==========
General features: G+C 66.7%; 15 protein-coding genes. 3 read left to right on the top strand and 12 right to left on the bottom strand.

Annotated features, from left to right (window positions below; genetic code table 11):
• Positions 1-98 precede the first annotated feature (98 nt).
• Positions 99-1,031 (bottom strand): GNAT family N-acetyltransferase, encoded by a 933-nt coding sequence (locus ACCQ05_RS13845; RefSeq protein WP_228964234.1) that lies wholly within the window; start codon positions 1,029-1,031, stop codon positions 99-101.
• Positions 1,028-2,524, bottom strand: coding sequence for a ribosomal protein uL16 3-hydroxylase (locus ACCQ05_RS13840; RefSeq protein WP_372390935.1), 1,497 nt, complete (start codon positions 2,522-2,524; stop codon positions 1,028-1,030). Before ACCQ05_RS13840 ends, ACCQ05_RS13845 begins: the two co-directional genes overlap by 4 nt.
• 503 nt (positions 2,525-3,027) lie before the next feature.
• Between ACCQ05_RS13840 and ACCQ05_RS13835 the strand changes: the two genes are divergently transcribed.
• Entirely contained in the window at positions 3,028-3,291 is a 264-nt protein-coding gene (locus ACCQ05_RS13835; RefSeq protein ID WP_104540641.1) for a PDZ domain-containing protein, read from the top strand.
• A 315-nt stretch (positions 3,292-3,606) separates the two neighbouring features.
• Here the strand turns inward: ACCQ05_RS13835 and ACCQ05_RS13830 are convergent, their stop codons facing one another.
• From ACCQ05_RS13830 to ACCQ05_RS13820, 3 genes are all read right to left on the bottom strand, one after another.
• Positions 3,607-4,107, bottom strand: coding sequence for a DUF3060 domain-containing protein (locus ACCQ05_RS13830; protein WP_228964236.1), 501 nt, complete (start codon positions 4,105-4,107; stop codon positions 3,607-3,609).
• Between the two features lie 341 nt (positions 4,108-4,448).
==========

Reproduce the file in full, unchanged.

General features: G+C 66.7%; 15 protein-coding genes. 3 read left to right on the top strand and 12 right to left on the bottom strand.

Annotated features, from left to right (window positions below; genetic code table 11):
• Positions 1-98 precede the first annotated feature (98 nt).
• Positions 99-1,031 (bottom strand): GNAT family N-acetyltransferase, encoded by a 933-nt coding sequence (locus ACCQ05_RS13845; RefSeq protein WP_228964234.1) that lies wholly within the window; start codon positions 1,029-1,031, stop codon positions 99-101.
• Positions 1,028-2,524, bottom strand: coding sequence for a ribosomal protein uL16 3-hydroxylase (locus ACCQ05_RS13840; RefSeq protein WP_372390935.1), 1,497 nt, complete (start codon positions 2,522-2,524; stop codon positions 1,028-1,030). Before ACCQ05_RS13840 ends, ACCQ05_RS13845 begins: the two co-directional genes overlap by 4 nt.
• 503 nt (positions 2,525-3,027) lie before the next feature.
• Between ACCQ05_RS13840 and ACCQ05_RS13835 the strand changes: the two genes are divergently transcribed.
• Entirely contained in the window at positions 3,028-3,291 is a 264-nt protein-coding gene (locus ACCQ05_RS13835; RefSeq protein ID WP_104540641.1) for a PDZ domain-containing protein, read from the top strand.
• A 315-nt stretch (positions 3,292-3,606) separates the two neighbouring features.
• Here the strand turns inward: ACCQ05_RS13835 and ACCQ05_RS13830 are convergent, their stop codons facing one another.
• From ACCQ05_RS13830 to ACCQ05_RS13820, 3 genes are all read right to left on the bottom strand, one after another.
• Positions 3,607-4,107, bottom strand: coding sequence for a DUF3060 domain-containing protein (locus ACCQ05_RS13830; protein WP_228964236.1), 501 nt, complete (start codon positions 4,105-4,107; stop codon positions 3,607-3,609).
• Between the two features lie 341 nt (positions 4,108-4,448).